Distribution and Habitat
The Caspian seal is endemic to the Caspian Sea. Whelping occurs in the northern basin in waters controlled by Russia and Khazakstan.
Adult Caspian seals are typically 130-140 cm long and may reach 180 cm. They average 50-60 kg and may be as heavy as 86 kg. Newborn pups are 67-79 cm and weigh ca. 5 kg. Adult coat is as illustrated, with males dark-spotted and females light-spotted. Pups are silvery-grey at birth. Females mature at age 4-5 years and males at 6-7 years. Life expectancy is approximately 35 years and annual pregnancy rates have ranged between 40-70%. Currently the annual pregnancy rate is at historically low values and is believed to be on the order of 30%. Diet is primarily fish, including freshwater species captured in estuaries, and crustaceans.
Entered in the IUCN Red Data List as Vulnerable, a number of national and international agencies have expressed concern recently about the poor condition, low reproductive success and high mortality of Caspian seals. The most recent estimate of Caspian seal numbers was made in 1989, at which time they were estimated to number approximately 420,000.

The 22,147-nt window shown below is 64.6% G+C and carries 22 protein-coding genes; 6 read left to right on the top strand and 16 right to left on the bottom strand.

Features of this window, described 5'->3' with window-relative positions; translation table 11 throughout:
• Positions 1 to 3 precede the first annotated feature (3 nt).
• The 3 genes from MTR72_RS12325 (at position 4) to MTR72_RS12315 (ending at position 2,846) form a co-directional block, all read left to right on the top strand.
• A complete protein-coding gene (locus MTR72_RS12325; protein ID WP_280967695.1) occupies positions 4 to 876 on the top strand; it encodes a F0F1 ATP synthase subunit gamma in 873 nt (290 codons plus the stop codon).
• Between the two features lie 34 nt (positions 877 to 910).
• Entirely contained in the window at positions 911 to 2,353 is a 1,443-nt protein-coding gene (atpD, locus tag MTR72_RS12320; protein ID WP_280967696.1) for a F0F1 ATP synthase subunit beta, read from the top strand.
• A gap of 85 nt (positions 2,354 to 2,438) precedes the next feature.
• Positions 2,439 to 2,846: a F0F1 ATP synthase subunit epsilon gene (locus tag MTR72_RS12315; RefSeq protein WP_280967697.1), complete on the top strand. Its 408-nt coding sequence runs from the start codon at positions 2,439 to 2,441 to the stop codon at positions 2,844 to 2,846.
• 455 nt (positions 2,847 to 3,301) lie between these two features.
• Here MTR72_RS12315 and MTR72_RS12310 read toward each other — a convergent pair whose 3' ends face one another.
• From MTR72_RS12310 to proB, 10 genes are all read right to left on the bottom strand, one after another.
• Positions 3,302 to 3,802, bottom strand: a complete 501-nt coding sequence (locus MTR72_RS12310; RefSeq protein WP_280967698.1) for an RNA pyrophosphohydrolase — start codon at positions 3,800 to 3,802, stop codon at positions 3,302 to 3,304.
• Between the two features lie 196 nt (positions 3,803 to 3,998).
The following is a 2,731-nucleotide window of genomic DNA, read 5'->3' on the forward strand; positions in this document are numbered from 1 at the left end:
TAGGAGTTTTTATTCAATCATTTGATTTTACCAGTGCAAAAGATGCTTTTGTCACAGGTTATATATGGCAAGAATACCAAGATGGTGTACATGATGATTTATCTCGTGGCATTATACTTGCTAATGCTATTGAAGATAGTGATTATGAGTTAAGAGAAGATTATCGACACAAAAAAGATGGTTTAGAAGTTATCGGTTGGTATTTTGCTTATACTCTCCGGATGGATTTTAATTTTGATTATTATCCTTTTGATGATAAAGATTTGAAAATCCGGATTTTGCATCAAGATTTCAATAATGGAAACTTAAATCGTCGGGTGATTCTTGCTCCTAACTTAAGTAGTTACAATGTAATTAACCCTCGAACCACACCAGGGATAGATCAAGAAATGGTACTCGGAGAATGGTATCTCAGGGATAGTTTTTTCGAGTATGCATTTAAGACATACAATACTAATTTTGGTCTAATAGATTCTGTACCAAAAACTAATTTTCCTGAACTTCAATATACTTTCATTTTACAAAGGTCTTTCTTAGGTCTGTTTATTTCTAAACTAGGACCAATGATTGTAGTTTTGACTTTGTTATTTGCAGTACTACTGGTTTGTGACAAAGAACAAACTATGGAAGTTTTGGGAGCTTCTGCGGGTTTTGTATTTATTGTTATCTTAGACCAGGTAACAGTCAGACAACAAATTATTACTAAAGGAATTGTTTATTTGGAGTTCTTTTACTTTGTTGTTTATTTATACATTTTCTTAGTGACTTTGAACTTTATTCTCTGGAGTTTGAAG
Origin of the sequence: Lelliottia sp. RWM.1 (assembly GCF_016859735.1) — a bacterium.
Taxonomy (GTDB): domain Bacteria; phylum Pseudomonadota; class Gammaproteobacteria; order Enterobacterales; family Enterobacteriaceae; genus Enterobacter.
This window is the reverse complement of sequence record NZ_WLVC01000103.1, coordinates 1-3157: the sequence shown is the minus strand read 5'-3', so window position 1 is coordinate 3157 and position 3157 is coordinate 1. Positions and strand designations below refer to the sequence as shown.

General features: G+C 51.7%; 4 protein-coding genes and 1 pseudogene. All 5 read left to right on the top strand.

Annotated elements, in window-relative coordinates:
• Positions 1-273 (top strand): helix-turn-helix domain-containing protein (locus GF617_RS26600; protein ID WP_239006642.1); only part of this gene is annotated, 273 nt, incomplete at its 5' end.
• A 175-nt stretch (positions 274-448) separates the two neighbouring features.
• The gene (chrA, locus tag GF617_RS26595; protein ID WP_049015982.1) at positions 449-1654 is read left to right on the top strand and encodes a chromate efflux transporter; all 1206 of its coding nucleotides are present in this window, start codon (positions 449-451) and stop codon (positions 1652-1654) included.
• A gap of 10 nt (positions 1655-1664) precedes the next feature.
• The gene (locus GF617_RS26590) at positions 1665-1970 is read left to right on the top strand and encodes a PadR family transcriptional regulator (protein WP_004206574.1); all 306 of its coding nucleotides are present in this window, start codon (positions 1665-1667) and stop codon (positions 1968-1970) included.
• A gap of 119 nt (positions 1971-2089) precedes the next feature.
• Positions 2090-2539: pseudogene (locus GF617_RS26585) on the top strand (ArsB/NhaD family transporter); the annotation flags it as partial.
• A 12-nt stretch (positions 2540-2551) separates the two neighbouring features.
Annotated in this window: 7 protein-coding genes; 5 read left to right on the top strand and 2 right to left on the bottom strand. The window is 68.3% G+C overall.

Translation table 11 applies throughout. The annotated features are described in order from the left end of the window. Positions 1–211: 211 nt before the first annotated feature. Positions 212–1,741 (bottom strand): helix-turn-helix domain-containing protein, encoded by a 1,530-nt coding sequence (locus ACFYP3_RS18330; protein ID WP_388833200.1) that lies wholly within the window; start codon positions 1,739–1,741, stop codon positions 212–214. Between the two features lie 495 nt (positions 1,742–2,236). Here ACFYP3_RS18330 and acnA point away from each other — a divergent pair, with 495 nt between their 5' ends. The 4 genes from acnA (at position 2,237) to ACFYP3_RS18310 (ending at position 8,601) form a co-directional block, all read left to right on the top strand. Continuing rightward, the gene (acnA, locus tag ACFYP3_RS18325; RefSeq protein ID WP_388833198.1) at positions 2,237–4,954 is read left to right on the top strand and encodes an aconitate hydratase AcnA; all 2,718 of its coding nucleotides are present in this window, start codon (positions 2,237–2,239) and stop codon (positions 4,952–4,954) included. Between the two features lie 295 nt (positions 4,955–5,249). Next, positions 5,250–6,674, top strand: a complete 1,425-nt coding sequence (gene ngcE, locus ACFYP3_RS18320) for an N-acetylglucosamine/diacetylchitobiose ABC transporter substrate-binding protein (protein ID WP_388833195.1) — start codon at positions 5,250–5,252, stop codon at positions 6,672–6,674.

Threats to the Species
Threats to the species include competition for resources with commercial fishing interests, toxic pollution, habitat degradation and destruction, human disturbance, disease and commercial exploitation. Recent data indicate that Caspian seals are in poor condition and mass mortalities have been reported. Canine distemper virus has been isolated from one dead seal, raising the possibility that contagious disease has been a factor. Since the dissolution of the Soviet Union, the commercial hunt for Caspian seals has been prosecuted in both Russia and Khazakstan, complicating management. As well, resources available to managers have been sharply reduced. Oil extraction has not been concentrated in the northern basin where the Caspian seals whelp, but exploration is now taking place there and it appears that drilling platforms will be constructed more or less in the middle of the whelping grounds.
Reijnders, P. et al. 1993. Seals, Fur Seals, Sea Lions, and Walrus. Status Survey and Conservation Action Plan. IUCN Seal Specialist Group. Gland, Switzerland. 87pp.
Rice, D.W. 1998. Marine mammals of the world: systematics and distribution. The Society for Marine Mammalogy Special Publication Number 4. 231 pp.